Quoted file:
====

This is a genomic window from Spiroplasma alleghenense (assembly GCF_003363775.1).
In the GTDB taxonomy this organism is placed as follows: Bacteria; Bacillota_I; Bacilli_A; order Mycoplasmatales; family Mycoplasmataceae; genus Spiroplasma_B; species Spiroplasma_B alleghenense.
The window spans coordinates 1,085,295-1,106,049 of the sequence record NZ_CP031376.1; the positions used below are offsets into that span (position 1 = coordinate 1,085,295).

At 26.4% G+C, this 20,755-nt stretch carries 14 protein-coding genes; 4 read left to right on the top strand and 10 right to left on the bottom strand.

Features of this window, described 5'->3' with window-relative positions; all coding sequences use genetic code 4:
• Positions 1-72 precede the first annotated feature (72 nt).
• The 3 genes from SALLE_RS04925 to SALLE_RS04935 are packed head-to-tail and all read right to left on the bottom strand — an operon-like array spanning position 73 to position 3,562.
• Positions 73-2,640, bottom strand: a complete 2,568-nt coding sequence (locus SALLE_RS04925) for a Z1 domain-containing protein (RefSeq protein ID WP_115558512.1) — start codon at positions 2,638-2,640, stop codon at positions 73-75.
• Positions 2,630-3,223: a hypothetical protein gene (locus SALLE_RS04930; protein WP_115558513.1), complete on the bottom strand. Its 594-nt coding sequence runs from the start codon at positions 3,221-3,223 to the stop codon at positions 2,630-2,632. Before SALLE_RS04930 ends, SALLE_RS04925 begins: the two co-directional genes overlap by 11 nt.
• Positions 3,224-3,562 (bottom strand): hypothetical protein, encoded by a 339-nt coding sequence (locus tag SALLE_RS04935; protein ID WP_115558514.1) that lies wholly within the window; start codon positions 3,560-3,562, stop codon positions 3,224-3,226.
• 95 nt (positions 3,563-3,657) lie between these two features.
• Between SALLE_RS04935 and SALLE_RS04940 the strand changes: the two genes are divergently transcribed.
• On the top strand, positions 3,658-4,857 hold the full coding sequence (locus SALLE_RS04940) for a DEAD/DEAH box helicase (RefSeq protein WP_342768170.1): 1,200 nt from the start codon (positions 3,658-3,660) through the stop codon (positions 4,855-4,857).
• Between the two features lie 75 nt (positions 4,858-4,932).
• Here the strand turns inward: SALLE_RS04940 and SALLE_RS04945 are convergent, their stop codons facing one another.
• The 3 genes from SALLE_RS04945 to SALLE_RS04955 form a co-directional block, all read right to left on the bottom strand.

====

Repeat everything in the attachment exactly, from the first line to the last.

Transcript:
This is a genomic window from Spiroplasma alleghenense (assembly GCF_003363775.1).
In the GTDB taxonomy this organism is placed as follows: Bacteria; Bacillota_I; Bacilli_A; order Mycoplasmatales; family Mycoplasmataceae; genus Spiroplasma_B; species Spiroplasma_B alleghenense.
The window spans coordinates 1,085,295-1,106,049 of the sequence record NZ_CP031376.1; the positions used below are offsets into that span (position 1 = coordinate 1,085,295).

At 26.4% G+C, this 20,755-nt stretch carries 14 protein-coding genes; 4 read left to right on the top strand and 10 right to left on the bottom strand.

Features of this window, described 5'->3' with window-relative positions; all coding sequences use genetic code 4:
• Positions 1-72 precede the first annotated feature (72 nt).
• The 3 genes from SALLE_RS04925 to SALLE_RS04935 are packed head-to-tail and all read right to left on the bottom strand — an operon-like array spanning position 73 to position 3,562.
• Positions 73-2,640, bottom strand: a complete 2,568-nt coding sequence (locus SALLE_RS04925) for a Z1 domain-containing protein (RefSeq protein ID WP_115558512.1) — start codon at positions 2,638-2,640, stop codon at positions 73-75.
• Positions 2,630-3,223: a hypothetical protein gene (locus SALLE_RS04930; protein WP_115558513.1), complete on the bottom strand. Its 594-nt coding sequence runs from the start codon at positions 3,221-3,223 to the stop codon at positions 2,630-2,632. Before SALLE_RS04930 ends, SALLE_RS04925 begins: the two co-directional genes overlap by 11 nt.
• Positions 3,224-3,562 (bottom strand): hypothetical protein, encoded by a 339-nt coding sequence (locus tag SALLE_RS04935; protein ID WP_115558514.1) that lies wholly within the window; start codon positions 3,560-3,562, stop codon positions 3,224-3,226.
• 95 nt (positions 3,563-3,657) lie between these two features.
• Between SALLE_RS04935 and SALLE_RS04940 the strand changes: the two genes are divergently transcribed.
• On the top strand, positions 3,658-4,857 hold the full coding sequence (locus SALLE_RS04940) for a DEAD/DEAH box helicase (RefSeq protein WP_342768170.1): 1,200 nt from the start codon (positions 3,658-3,660) through the stop codon (positions 4,855-4,857).
• Between the two features lie 75 nt (positions 4,858-4,932).
• Here the strand turns inward: SALLE_RS04940 and SALLE_RS04945 are convergent, their stop codons facing one another.
• The 3 genes from SALLE_RS04945 to SALLE_RS04955 form a co-directional block, all read right to left on the bottom strand.